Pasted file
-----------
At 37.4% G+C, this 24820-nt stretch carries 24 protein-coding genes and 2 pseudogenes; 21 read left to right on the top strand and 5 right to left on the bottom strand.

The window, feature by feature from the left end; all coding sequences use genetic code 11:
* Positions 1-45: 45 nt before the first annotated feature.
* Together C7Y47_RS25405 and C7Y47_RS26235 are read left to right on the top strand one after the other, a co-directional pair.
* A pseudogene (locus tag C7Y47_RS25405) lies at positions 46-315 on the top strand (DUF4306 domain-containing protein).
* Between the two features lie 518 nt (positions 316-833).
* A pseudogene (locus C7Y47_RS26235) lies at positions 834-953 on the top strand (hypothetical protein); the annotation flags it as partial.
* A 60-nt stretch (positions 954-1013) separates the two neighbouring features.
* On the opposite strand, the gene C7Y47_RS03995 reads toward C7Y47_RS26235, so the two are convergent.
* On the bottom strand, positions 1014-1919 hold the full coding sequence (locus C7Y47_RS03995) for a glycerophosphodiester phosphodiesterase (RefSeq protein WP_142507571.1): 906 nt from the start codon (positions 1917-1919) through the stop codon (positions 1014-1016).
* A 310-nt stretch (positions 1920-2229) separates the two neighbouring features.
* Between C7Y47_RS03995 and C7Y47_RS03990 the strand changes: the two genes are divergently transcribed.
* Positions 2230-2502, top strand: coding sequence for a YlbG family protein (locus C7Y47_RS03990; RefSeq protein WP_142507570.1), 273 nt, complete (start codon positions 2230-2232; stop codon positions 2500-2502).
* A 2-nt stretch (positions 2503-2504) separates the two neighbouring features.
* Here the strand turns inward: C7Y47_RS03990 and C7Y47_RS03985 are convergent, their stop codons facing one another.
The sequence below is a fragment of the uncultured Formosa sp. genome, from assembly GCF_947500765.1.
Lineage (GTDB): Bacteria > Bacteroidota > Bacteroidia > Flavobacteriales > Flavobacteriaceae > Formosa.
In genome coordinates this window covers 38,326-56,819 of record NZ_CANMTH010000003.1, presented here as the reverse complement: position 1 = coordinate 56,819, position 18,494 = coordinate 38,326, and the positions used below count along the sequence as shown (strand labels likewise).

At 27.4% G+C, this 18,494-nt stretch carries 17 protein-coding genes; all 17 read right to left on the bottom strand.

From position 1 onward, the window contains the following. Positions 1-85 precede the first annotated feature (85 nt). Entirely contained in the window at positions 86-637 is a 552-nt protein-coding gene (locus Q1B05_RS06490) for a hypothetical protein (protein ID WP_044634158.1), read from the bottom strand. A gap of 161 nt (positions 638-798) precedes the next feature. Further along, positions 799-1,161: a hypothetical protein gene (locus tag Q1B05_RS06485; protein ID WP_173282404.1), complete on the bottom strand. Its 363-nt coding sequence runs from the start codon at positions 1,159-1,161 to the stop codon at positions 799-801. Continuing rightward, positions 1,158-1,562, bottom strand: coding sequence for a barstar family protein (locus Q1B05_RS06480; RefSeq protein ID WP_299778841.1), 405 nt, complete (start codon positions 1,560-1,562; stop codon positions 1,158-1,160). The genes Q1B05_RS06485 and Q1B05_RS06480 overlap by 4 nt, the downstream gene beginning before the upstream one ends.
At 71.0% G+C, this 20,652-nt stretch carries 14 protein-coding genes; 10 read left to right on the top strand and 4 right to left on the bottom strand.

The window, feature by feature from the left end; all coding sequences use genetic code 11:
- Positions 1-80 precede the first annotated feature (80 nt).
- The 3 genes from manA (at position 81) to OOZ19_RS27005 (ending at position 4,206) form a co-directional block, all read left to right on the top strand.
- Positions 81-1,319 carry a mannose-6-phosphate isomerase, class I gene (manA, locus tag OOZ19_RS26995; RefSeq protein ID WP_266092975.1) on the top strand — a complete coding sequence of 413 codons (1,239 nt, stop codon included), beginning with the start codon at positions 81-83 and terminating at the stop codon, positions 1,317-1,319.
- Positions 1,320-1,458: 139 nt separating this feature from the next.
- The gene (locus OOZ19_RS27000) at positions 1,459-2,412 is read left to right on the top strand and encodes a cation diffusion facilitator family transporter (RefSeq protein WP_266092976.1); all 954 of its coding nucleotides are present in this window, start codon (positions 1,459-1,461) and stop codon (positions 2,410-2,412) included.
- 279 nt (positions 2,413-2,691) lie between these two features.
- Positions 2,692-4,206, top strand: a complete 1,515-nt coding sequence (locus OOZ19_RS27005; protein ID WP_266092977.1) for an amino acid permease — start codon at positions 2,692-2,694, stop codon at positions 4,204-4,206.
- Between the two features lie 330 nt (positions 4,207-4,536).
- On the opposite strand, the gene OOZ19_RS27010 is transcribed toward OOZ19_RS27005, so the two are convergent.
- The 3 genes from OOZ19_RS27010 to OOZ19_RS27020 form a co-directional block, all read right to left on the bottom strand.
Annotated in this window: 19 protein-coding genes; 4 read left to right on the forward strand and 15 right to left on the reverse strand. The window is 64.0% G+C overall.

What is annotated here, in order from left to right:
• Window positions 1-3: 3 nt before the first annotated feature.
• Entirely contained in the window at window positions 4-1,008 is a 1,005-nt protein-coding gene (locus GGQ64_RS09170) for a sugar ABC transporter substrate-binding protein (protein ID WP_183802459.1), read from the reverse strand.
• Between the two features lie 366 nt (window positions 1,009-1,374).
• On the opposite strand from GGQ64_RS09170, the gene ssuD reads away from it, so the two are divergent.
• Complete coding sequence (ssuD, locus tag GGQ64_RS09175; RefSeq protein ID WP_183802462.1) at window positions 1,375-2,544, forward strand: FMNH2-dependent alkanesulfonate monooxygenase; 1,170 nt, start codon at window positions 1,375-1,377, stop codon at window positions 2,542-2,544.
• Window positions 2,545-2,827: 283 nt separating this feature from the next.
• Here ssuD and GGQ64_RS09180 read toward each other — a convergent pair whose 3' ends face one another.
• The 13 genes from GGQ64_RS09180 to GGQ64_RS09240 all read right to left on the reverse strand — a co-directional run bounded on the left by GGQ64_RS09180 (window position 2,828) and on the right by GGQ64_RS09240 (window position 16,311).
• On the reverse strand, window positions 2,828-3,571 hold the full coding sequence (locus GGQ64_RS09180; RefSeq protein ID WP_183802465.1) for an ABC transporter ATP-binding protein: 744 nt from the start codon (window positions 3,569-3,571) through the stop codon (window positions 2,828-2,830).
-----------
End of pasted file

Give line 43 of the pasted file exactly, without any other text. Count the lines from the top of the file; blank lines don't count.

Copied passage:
• On the reverse strand, window positions 2,828-3,571 hold the full coding sequence (locus GGQ64_RS09180; RefSeq protein ID WP_183802465.1) for an ABC transporter ATP-binding protein: 744 nt from the start codon (window positions 3,569-3,571) through the stop codon (window positions 2,828-2,830).